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Streaming audio or video is delivered by a streaming server, which can deliver a constant flow of audio and/or video across a network that might be slow or congested. It is much like watching television with an antenna; you will receive only the video that you will be watching immediately. If there is interference in the transmission (i.e., network congestion), the streaming player will compensate by lowering the quality, but it will try not to stop the stream.
In contrast, video files that reside on a web server will be downloaded for viewing, instead of streamed. Viewers will need to wait for enough of the video to be downloaded before they can view it. This can be a preferable means of transmission if you want to preserve the quality of your video for all viewers.
With streaming media, a user does not have to wait to download a file to play it. Because the media is sent in a continuous stream of data it can play as it arrives. Users can pause, rewind or fast-forward, just as they could with a downloaded file, unless the content is being streamed live.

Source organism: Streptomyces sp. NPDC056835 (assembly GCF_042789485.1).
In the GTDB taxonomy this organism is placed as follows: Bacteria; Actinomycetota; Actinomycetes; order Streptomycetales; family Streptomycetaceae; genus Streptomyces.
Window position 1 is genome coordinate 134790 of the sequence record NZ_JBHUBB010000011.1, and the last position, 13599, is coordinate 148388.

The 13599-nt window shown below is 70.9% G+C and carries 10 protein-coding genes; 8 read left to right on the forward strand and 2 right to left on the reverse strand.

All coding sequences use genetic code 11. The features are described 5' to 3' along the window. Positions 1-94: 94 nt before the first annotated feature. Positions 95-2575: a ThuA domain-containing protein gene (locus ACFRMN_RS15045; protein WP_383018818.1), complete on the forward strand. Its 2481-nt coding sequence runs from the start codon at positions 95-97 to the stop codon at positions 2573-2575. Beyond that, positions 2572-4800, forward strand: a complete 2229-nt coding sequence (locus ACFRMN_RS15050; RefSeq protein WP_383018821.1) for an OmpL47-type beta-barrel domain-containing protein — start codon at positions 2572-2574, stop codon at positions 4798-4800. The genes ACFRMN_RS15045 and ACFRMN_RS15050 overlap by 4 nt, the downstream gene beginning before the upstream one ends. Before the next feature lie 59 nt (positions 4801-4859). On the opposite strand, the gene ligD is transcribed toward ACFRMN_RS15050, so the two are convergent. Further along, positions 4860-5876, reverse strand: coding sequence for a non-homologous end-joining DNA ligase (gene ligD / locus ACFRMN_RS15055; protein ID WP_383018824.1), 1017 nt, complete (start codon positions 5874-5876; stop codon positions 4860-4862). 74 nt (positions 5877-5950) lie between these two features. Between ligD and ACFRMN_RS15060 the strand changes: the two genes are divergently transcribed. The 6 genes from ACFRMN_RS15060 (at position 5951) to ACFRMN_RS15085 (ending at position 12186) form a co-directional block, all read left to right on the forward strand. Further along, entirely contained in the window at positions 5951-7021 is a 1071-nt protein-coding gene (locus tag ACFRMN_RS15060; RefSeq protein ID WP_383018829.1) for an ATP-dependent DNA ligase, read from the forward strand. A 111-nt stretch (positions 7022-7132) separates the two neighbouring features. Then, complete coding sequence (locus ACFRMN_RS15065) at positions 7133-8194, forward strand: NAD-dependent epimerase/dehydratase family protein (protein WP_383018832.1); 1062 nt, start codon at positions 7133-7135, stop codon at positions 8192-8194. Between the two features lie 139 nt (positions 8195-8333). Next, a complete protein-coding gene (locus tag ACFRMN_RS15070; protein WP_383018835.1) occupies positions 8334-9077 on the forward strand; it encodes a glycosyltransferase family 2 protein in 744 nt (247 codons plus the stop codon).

• Makes it possible for users to take advantage of interactive applications like video search and personalized playlists.
• Allows content deliverers to monitor what visitors are watching and how long they are watching it.
• Provides an efficient use of bandwidth because only the part of the file that's being transferred is the part that’s being watched.
• Provides the content creator with more control over his intellectual property because the video file is not stored on the viewer's computer. Once the video data is played, it is discarded by the media player.